A Character Creation Template

Posted: April 9, 2015 in writing
Tags: , , , ,
This scurvy crew are motivated by the longing for booze

These scurvy characters are motivated by the longing for booze

I love templates for the same reason I loved standard operating procedures when I was stuck in an office – they’re a way of making sure you don’t forget important details. Sure, you might need to deviate from them from time to time, but well made structures can help with anything, even the art of writing.

Heck, especially the art of writing.

When I’m writing the flash stories that appear here every Friday, I tend to only use a single plot template. Using a load of different tools for such a short story would be overkill. But when I’m writing a novel or the longer sort of short story, my desire for structure really goes to town, with all sorts of checklists and templates.

Given that a lot of my readers are also writers, I thought it might be useful to share one or two of these. So below is the checklist I use when trying to create a well developed character. I’ve added notes where I felt they’d help. Feel free to use it as you see fit, to let me know if you find it helpful, and to point out anything you think would be worth adding. Like any good process, this is a work in progress, and there’s always room to get better.

Andrew’s Character Template, version 1.2

Name

Concept – what is the core idea for this character? communist inventor? Buddhist adventurer? king of the whales?

Thematic link – how they connect to the theme of my story

Arc – how are they going to change over the course of the story?

Symbol – is there a particular thing that symbolises them within the story? for example, in one novel I’m working on the male lead is connected to blood and the female to fire.

Appearance

Voice – how they talk, especially distinctive words and sentence structures I can use.

Mannerisms

Grounding foibles – a little whimsical interest makes even the most grand of characters more relatable.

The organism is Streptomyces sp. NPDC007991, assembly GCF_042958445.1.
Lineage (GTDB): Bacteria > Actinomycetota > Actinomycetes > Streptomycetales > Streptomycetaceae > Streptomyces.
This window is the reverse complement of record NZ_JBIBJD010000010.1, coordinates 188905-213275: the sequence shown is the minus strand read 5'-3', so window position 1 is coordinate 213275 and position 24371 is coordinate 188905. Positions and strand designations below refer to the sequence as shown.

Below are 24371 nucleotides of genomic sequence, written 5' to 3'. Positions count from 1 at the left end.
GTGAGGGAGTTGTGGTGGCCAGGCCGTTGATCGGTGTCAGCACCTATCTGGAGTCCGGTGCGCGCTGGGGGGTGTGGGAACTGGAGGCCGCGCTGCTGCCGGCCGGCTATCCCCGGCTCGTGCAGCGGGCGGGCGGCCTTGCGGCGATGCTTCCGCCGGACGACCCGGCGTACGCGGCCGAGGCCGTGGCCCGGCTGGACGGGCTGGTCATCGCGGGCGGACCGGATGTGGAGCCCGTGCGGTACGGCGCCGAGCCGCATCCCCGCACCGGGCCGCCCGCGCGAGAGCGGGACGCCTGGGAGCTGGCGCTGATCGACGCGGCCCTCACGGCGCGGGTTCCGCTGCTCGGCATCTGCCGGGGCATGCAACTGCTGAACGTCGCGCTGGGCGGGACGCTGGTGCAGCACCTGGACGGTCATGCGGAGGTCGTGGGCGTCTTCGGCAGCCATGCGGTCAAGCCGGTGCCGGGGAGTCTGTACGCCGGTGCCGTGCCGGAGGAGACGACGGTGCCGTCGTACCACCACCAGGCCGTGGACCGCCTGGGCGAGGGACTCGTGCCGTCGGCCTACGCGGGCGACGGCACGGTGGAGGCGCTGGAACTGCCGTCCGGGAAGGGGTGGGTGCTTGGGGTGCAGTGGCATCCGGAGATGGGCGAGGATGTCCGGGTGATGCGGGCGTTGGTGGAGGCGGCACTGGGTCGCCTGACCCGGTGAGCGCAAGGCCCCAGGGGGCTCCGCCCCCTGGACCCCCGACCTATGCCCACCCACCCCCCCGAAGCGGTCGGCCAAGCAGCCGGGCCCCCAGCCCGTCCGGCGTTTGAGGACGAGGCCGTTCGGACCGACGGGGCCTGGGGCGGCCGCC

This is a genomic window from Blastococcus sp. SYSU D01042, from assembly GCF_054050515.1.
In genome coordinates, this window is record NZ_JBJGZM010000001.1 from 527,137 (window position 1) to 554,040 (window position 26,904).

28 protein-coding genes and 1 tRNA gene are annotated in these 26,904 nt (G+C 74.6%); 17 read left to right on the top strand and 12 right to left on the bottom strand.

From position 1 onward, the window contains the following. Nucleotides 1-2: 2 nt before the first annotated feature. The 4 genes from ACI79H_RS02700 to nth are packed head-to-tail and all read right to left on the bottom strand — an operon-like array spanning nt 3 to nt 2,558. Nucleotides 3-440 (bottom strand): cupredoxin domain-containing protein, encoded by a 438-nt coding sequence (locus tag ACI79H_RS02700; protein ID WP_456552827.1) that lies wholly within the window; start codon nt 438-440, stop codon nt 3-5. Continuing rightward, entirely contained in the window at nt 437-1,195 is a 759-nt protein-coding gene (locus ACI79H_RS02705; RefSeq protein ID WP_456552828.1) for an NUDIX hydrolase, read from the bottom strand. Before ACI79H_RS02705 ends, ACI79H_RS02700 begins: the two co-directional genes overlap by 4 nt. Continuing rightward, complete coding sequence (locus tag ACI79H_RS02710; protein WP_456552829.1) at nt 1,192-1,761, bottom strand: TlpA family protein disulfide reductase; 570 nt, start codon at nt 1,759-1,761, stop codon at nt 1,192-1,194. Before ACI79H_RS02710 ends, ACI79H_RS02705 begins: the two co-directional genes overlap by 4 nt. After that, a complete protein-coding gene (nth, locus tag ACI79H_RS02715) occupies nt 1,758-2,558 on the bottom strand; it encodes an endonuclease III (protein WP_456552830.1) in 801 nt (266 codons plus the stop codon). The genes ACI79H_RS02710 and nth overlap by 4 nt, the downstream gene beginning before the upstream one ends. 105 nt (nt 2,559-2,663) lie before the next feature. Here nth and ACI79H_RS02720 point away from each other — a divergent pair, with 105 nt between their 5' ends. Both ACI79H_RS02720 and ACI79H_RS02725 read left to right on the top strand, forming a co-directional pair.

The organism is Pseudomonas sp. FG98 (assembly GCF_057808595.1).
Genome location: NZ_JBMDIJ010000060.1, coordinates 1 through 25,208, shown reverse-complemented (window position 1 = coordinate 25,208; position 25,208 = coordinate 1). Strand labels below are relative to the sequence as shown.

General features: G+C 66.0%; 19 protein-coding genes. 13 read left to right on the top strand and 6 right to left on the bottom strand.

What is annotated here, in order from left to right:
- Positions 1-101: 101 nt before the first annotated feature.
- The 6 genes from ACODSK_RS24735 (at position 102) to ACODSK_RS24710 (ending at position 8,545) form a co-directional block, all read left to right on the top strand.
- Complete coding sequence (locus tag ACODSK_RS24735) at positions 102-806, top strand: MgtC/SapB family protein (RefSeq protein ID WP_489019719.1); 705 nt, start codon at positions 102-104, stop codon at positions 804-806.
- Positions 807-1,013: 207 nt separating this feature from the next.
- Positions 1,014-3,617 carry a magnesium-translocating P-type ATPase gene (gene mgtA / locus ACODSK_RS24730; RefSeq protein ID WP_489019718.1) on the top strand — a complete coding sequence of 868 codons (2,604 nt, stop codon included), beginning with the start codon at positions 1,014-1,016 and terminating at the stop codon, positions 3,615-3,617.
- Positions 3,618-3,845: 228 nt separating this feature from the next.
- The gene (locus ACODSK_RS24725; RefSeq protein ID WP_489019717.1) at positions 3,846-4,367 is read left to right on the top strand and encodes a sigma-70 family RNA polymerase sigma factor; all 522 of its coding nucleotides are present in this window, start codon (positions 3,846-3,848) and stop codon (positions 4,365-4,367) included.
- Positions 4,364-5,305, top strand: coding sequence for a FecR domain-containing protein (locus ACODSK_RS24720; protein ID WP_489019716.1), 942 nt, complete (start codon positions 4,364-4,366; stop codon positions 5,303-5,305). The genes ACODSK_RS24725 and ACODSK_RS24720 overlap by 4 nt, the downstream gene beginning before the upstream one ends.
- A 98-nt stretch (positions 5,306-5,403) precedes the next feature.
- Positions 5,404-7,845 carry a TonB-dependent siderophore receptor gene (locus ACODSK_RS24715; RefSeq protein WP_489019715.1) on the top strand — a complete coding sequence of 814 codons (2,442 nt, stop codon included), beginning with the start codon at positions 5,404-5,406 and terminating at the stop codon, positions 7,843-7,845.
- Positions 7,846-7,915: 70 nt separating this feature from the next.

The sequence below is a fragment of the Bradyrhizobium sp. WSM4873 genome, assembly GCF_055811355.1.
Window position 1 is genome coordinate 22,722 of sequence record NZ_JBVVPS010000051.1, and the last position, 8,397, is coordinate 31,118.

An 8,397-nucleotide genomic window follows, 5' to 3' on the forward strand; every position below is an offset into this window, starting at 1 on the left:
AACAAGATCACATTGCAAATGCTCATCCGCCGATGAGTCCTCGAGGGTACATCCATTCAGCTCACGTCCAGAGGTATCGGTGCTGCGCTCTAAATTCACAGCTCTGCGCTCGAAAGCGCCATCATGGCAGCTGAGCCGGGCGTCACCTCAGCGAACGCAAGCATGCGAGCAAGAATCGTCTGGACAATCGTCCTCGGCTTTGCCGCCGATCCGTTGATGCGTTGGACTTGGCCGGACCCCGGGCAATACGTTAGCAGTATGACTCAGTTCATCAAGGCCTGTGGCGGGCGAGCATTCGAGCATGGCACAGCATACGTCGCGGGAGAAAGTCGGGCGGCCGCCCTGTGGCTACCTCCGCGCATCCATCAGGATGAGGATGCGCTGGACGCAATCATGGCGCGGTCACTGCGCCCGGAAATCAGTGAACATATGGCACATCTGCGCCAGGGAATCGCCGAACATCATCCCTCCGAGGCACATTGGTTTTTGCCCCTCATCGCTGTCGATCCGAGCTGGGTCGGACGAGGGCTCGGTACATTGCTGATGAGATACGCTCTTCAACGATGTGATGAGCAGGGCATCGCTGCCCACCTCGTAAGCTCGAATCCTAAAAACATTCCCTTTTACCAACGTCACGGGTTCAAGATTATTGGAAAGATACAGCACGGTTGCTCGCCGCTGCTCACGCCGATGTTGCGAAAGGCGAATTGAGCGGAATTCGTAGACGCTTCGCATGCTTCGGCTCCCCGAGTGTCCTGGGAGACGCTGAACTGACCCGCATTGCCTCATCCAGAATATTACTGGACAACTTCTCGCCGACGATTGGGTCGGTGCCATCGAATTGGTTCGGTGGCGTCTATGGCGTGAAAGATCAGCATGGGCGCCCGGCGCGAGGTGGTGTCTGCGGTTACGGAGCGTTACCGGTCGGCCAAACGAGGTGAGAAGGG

Story goal – what are they trying to achieve on the surface?

Deeper drive – what’s the deeper drive, perhaps never explicitly stated, that pushes them on? even ink and paper people deserve a subconscious.

Competence, proactivity and sympathy – which of these are they weaker and stronger in? in what way? a character who lacks all of them is unappealing, one who’s strong in them all becomes too flawlessly good (I stole this idea from a Writing Excuses episode)

Fundamental weakness – the one that runs deepest and causes them the most problems.

Flaws / faults

Response to pain – borrowed from someone I worked with on a ghostwriting project, this can be very telling about the character – when they’re hurt, physically or mentally, do they run, hide, fight back, try not to let it show?

Desire for survival affecting choices – this and the following four are borrowed from choice theory – how do these psychological drivers affect the character’s behaviour? which make the most difference? how do they come into conflict?

Desire for power affecting choices

Desire for freedom affecting choices

Desire for love & belonging affecting choices

Desire for fun & learning affecting choices

Conflicting characteristics – because internal conflict is interesting, and real people aren’t entirely consistent.

Family – who, where, etc.

What do they think makes them unique? – we all think we’re special in some way, and what we think we’re great at isn’t always the reality – another little detail to make the character more real.

Comments
  1. Lovely, Andrew! I have a similar template of my own that I use, but yours is much simpler–and I find it very user-friendly. Thanks for sharing!

  2. Unlike most character creation templates, THIS one looks quite useful and relevant. Thank you for sharing it.

  3. Sue Archer says:

    This looks very useful, thank you Andrew!

  4. Steve Hartline says:

    Very useful – thanks Andrew. I’ve often times resorted to using GURPS to help define a character, but that stats him out out only. If I need her to have depth, this is a fantastic idea. I just started reading “Writing the Breakout Novel Workbook” by Donald Maass. His first section is devoted entirely to adding depth as well. Good stuff!

    • I’ve sometimes taken stuff from roleplay games too, and with its sheer range of sourcebooks GURPS can be a great source for diverse inspiration. We’ve just cleared out some books to make space, and even though I haven’t played GURPS in years I made sure we hung on to some of those books.

      You’re the second person to mention Maass to me this week. I hadn’t heard of him before, but he’s now on my to-read list.

  5. […] to bounce off and a reminder of all the things it’s good to consider. When I put up my character template a few weeks back some people found it useful, so here’s another one, this time for writing […]

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